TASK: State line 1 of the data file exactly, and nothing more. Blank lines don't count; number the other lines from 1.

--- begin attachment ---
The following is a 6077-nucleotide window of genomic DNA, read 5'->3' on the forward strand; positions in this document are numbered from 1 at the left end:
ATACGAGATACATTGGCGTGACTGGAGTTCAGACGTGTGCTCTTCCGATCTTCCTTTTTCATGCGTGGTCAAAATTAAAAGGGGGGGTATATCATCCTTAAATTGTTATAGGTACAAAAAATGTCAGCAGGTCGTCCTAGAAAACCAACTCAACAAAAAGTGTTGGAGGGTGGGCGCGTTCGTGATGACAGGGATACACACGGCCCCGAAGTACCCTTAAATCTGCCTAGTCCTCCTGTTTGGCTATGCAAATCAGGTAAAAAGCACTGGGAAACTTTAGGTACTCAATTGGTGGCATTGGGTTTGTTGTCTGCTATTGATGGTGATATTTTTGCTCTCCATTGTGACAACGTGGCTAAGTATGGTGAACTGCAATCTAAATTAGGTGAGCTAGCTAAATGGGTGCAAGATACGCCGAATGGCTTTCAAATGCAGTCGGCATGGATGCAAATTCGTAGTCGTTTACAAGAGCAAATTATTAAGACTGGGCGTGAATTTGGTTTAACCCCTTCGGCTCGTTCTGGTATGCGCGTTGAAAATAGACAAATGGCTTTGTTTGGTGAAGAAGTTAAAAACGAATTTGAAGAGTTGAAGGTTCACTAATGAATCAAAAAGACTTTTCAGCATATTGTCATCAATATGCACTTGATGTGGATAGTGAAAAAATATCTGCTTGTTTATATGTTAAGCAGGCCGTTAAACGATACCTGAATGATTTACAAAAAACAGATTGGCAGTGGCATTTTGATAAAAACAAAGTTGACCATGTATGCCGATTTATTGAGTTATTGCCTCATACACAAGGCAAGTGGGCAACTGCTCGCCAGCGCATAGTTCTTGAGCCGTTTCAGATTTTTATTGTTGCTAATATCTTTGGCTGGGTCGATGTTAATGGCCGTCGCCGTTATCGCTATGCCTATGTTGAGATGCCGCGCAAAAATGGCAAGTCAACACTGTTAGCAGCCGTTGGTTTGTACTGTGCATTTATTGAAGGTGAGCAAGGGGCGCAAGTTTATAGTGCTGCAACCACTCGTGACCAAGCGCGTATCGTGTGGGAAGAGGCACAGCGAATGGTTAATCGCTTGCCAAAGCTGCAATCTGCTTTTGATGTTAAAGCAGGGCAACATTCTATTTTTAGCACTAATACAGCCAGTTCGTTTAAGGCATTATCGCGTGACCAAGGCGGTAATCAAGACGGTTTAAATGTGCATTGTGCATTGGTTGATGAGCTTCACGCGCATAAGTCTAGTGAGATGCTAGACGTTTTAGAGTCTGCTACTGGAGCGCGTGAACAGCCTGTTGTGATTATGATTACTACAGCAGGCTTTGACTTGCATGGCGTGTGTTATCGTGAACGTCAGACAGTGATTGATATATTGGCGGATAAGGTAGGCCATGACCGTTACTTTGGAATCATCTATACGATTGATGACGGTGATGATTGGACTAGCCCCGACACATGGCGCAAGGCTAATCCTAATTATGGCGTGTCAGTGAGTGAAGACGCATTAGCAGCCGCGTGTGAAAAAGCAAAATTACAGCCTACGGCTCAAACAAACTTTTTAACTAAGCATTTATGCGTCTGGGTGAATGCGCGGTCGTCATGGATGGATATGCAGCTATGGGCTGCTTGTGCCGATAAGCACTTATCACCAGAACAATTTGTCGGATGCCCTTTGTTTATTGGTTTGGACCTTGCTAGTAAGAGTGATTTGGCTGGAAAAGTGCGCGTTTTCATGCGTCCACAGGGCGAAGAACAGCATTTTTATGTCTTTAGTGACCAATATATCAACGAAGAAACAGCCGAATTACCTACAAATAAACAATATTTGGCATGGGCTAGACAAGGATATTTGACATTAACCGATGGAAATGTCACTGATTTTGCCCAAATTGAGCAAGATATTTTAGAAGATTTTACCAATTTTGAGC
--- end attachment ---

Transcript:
The following is a 6077-nucleotide window of genomic DNA, read 5'->3' on the forward strand; positions in this document are numbered from 1 at the left end: